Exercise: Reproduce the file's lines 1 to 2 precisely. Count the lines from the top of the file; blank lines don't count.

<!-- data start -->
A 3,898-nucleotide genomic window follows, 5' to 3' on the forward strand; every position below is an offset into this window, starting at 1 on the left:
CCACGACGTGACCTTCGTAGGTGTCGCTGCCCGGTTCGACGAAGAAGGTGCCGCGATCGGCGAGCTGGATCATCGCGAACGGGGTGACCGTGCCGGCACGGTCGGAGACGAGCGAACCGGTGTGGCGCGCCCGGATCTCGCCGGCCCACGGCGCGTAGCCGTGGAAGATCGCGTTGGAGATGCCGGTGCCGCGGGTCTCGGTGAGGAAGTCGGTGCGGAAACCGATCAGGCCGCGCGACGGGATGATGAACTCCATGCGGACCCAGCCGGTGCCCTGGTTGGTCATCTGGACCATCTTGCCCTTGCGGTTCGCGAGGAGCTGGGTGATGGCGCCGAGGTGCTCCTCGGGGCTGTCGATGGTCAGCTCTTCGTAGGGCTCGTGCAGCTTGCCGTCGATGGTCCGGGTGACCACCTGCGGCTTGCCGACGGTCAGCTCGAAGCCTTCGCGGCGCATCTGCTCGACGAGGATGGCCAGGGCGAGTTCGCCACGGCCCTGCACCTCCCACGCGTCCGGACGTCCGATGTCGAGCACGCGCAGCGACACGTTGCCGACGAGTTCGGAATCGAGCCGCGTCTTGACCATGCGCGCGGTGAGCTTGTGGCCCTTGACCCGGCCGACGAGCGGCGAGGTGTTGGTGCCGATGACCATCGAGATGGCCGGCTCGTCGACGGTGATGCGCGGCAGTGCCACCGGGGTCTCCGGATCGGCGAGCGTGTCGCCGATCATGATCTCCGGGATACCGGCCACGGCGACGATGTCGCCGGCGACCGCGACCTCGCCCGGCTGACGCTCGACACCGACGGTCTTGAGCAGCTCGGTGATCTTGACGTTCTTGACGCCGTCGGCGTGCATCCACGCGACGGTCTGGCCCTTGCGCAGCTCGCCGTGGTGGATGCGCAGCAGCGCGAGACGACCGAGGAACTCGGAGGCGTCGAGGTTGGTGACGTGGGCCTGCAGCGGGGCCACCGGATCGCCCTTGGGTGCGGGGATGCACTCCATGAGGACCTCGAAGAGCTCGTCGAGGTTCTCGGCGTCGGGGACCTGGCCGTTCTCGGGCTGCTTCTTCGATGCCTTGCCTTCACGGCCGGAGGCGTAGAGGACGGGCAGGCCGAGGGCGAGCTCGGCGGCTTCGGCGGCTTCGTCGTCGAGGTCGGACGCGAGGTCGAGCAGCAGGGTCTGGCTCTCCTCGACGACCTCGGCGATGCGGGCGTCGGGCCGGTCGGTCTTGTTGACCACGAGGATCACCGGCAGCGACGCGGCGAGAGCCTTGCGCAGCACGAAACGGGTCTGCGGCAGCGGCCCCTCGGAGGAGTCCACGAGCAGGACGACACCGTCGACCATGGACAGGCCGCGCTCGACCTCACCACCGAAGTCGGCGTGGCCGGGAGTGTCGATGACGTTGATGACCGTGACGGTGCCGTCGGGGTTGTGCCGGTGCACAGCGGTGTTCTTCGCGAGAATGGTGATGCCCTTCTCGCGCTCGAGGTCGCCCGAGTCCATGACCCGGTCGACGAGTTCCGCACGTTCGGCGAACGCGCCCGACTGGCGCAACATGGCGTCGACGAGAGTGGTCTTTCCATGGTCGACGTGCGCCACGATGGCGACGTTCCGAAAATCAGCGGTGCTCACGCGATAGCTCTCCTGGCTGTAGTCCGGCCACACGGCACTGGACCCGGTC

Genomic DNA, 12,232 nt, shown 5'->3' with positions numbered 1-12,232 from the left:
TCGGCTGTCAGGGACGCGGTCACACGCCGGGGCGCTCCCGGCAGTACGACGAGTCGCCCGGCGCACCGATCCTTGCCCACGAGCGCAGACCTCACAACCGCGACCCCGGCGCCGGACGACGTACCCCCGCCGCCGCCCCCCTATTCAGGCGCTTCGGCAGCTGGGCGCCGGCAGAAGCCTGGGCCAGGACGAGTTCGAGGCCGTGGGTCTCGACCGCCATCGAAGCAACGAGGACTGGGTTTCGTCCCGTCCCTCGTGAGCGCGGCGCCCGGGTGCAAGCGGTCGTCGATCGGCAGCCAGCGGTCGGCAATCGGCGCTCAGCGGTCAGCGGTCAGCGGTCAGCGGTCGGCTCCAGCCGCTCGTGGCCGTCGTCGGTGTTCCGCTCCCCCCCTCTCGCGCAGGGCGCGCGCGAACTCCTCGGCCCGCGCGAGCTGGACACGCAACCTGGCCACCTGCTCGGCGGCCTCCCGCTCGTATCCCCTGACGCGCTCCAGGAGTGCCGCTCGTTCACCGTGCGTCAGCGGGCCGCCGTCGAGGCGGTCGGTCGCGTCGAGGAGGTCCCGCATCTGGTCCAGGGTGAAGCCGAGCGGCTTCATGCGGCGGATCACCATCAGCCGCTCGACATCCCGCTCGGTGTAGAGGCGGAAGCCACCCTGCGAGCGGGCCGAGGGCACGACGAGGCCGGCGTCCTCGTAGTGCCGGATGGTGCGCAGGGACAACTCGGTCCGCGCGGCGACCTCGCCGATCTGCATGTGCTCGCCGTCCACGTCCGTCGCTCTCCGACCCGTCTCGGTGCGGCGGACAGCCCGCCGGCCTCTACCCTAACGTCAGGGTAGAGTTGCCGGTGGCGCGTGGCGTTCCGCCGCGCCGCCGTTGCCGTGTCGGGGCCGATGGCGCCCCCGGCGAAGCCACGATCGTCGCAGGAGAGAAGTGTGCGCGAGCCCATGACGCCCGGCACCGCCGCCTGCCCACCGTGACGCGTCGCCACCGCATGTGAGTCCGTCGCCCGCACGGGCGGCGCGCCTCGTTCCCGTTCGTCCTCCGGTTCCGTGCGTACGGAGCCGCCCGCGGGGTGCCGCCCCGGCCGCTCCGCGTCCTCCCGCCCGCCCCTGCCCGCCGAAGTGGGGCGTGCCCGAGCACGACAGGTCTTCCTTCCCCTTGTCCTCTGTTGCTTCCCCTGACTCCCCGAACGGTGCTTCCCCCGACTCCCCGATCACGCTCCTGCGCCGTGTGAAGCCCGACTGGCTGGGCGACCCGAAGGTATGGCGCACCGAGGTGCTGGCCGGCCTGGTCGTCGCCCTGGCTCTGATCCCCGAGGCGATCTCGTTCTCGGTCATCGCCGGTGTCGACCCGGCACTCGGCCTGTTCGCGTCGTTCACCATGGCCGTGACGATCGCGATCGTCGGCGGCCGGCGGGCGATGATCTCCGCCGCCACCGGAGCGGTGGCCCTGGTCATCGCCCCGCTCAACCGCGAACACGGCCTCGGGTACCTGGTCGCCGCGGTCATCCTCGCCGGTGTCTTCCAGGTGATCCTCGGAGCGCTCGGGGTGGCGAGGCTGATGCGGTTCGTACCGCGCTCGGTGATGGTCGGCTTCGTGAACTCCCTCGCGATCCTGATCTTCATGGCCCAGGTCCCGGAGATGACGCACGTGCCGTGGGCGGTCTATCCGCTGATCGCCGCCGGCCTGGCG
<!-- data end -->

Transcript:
A 3,898-nucleotide genomic window follows, 5' to 3' on the forward strand; every position below is an offset into this window, starting at 1 on the left:
CCACGACGTGACCTTCGTAGGTGTCGCTGCCCGGTTCGACGAAGAAGGTGCCGCGATCGGCGAGCTGGATCATCGCGAACGGGGTGACCGTGCCGGCACGGTCGGAGACGAGCGAACCGGTGTGGCGCGCCCGGATCTCGCCGGCCCACGGCGCGTAGCCGTGGAAGATCGCGTTGGAGATGCCGGTGCCGCGGGTCTCGGTGAGGAAGTCGGTGCGGAAACCGATCAGGCCGCGCGACGGGATGATGAACTCCATGCGGACCCAGCCGGTGCCCTGGTTGGTCATCTGGACCATCTTGCCCTTGCGGTTCGCGAGGAGCTGGGTGATGGCGCCGAGGTGCTCCTCGGGGCTGTCGATGGTCAGCTCTTCGTAGGGCTCGTGCAGCTTGCCGTCGATGGTCCGGGTGACCACCTGCGGCTTGCCGACGGTCAGCTCGAAGCCTTCGCGGCGCATCTGCTCGACGAGGATGGCCAGGGCGAGTTCGCCACGGCCCTGCACCTCCCACGCGTCCGGACGTCCGATGTCGAGCACGCGCAGCGACACGTTGCCGACGAGTTCGGAATCGAGCCGCGTCTTGACCATGCGCGCGGTGAGCTTGTGGCCCTTGACCCGGCCGACGAGCGGCGAGGTGTTGGTGCCGATGACCATCGAGATGGCCGGCTCGTCGACGGTGATGCGCGGCAGTGCCACCGGGGTCTCCGGATCGGCGAGCGTGTCGCCGATCATGATCTCCGGGATACCGGCCACGGCGACGATGTCGCCGGCGACCGCGACCTCGCCCGGCTGACGCTCGACACCGACGGTCTTGAGCAGCTCGGTGATCTTGACGTTCTTGACGCCGTCGGCGTGCATCCACGCGACGGTCTGGCCCTTGCGCAGCTCGCCGTGGTGGATGCGCAGCAGCGCGAGACGACCGAGGAACTCGGAGGCGTCGAGGTTGGTGACGTGGGCCTGCAGCGGGGCCACCGGATCGCCCTTGGGTGCGGGGATGCACTCCATGAGGACCTCGAAGAGCTCGTCGAGGTTCTCGGCGTCGGGGACCTGGCCGTTCTCGGGCTGCTTCTTCGATGCCTTGCCTTCACGGCCGGAGGCGTAGAGGACGGGCAGGCCGAGGGCGAGCTCGGCGGCTTCGGCGGCTTCGTCGTCGAGGTCGGACGCGAGGTCGAGCAGCAGGGTCTGGCTCTCCTCGACGACCTCGGCGATGCGGGCGTCGGGCCGGTCGGTCTTGTTGACCACGAGGATCACCGGCAGCGACGCGGCGAGAGCCTTGCGCAGCACGAAACGGGTCTGCGGCAGCGGCCCCTCGGAGGAGTCCACGAGCAGGACGACACCGTCGACCATGGACAGGCCGCGCTCGACCTCACCACCGAAGTCGGCGTGGCCGGGAGTGTCGATGACGTTGATGACCGTGACGGTGCCGTCGGGGTTGTGCCGGTGCACAGCGGTGTTCTTCGCGAGAATGGTGATGCCCTTCTCGCGCTCGAGGTCGCCCGAGTCCATGACCCGGTCGACGAGTTCCGCACGTTCGGCGAACGCGCCCGACTGGCGCAACATGGCGTCGACGAGAGTGGTCTTTCCATGGTCGACGTGCGCCACGATGGCGACGTTCCGAAAATCAGCGGTGCTCACGCGATAGCTCTCCTGGCTGTAGTCCGGCCACACGGCACTGGACCCGGTC